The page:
Transparency: The New Buzzword Shaping the Food Industry

With the rise of organic and healthier based diets, the food industry has noticed the increasing number of health-conscious consumers. Health conscious consumers care about what’s in their meals and in the products they buy at supermarkets, from the ingredients to the amount of calorie intake. Consumers want food transparency and all the details, whether good or bad, they want to be able to make the decision for themselves.

According to a study from Response Media, a full-service digital and direct agency who combines customer acquisition with personalized email marketing, results found that a large amount of consumers find transparency of their products to be important. In fact, 99% for fresh food and 98% for packaged food — and 70% said their purchases are always or often influenced by transparency content.

Transparency has become a big topic word in the food industry, with the word becoming more of a requirement than an option. With the amount of information available to people nowadays, wanting to know what’s inside what they eat is a growing demand. Consumers want to the truth and it’s important for retailers to note because transparency is playing a big part in where consumers choose to shop.

Label Insight, a data science company that captures packaging information on products, found that manufacturers who adopt “complete transparency” would be rewarded with loyalty of about 94% of consumers.

Dairy and Food Production Transparency

Consumers are mistrusting of products with a lack of information

Their report goes on to say that consumers are mistrusting of products with a lack of information and even when information is provided, they don’t completely understand what it means due to inconsistency, information overload and misinformation. In fact, according to Label Insight, more than a third of respondents (35 percent) admit they are sometimes confused by what the labels on food packages are saying and nearly two in five (38 percent) say they are concerned about eating products that contain information on the label they do not recognize.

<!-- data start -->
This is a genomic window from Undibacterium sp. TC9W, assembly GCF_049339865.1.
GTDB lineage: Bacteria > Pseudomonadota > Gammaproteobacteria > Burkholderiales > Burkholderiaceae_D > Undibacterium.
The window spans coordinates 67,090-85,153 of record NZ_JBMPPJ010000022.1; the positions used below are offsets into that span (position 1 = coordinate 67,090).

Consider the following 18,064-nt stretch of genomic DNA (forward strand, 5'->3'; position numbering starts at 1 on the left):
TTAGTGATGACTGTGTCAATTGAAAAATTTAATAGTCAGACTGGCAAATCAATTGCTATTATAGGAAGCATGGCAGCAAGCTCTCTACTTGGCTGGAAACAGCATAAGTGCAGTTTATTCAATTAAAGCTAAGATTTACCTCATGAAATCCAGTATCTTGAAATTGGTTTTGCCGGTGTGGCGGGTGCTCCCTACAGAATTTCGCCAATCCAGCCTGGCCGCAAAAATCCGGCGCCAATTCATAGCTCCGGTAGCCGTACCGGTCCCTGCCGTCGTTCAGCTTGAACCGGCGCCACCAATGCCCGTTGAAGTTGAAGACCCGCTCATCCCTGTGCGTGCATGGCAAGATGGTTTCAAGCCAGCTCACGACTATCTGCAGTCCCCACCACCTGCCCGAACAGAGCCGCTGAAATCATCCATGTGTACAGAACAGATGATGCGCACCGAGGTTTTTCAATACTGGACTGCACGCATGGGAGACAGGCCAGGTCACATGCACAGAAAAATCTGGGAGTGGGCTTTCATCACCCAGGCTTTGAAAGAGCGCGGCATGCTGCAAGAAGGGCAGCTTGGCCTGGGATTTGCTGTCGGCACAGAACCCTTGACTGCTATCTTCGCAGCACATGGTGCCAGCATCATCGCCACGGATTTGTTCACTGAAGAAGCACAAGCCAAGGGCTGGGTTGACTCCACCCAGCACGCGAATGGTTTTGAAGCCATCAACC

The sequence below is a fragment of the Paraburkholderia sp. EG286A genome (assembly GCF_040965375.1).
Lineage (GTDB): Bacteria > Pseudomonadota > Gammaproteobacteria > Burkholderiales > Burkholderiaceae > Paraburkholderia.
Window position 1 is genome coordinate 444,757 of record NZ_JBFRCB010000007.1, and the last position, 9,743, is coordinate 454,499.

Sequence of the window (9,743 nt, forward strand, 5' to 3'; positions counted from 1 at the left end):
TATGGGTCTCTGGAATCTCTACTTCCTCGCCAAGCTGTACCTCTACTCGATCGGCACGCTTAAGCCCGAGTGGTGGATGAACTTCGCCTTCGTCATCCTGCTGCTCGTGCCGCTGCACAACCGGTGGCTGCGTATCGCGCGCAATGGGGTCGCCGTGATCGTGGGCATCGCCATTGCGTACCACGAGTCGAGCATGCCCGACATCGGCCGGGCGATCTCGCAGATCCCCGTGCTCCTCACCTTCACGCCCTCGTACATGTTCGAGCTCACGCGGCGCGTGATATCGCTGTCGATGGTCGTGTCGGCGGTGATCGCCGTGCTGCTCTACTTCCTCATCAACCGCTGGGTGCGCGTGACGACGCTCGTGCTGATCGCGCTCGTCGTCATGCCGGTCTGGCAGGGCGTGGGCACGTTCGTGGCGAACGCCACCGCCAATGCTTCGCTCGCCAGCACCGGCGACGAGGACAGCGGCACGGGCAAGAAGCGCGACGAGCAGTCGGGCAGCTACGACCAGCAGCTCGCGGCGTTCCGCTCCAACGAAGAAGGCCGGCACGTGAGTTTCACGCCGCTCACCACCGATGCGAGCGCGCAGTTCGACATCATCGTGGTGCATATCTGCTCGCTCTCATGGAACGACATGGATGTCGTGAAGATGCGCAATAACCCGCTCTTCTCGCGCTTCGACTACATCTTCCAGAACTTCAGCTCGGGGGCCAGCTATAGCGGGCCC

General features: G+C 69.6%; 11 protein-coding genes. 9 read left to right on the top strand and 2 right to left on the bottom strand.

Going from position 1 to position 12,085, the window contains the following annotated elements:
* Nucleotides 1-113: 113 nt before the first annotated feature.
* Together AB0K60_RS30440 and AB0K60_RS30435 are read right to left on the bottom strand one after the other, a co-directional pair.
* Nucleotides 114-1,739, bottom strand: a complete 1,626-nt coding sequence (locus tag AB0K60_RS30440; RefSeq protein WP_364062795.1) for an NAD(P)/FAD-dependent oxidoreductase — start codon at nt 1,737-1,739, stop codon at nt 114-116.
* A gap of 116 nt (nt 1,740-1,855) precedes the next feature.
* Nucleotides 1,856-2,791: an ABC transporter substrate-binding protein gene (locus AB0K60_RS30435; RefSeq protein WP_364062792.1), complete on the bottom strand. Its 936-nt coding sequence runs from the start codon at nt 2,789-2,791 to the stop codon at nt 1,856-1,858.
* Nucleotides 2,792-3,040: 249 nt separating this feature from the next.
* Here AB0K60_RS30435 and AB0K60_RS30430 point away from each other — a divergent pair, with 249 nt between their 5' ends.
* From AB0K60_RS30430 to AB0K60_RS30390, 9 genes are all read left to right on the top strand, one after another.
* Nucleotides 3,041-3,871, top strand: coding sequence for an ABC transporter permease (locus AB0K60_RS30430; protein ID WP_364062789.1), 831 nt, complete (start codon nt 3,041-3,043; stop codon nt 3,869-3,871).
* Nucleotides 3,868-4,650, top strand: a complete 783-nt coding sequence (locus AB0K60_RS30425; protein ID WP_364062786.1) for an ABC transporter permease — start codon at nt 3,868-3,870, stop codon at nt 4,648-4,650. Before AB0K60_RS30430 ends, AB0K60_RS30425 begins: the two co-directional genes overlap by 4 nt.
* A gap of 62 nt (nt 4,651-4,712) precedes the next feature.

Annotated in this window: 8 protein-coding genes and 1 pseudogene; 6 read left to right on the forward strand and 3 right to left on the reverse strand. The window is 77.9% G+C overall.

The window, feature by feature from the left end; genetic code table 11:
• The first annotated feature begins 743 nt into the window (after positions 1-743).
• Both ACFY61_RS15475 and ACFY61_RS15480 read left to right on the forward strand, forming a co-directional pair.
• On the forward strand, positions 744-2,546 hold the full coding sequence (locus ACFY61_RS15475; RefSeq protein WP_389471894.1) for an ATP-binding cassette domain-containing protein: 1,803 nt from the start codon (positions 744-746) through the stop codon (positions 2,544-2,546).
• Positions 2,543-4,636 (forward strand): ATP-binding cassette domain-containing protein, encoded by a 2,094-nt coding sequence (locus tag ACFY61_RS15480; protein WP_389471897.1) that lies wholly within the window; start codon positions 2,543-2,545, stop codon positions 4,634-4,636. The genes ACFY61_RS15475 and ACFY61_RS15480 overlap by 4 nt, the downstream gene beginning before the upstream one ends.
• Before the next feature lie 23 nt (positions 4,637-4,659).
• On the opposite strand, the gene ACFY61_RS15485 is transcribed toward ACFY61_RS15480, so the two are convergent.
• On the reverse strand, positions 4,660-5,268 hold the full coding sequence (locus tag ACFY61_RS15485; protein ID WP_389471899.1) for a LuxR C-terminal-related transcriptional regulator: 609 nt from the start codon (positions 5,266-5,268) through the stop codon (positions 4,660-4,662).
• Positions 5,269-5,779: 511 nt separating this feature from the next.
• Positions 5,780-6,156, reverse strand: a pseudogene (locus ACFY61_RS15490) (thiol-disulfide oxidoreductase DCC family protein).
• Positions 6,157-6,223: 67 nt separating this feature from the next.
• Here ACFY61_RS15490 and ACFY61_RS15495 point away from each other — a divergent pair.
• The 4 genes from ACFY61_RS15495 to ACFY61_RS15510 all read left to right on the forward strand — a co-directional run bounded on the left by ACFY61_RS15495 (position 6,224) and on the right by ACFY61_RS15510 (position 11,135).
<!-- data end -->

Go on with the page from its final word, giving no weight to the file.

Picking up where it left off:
The study also mentions that consumers value factors such as sustainability or attributes such as low-sugar or organic. In fact, the study finds that consumers value healthy ingredients four times as much as brand recognition, 24 percent vs. 6 percent.

According to a blog post by the National Grocers Association, David Carter, CEO of FoodChain ID, a technical administrator for the Non-GMO Project’s product verification program, said, “Consumers are not demanding that all food be non-GMO, and we don’t take the position that this is always necessary. But what consumers are clearly demanding, more than ever, is that food be thoroughly inspected and receive the proper certifications and that this be done by qualified professionals who ensure accurate labeling to help consumers make fully informed purchase decisions.”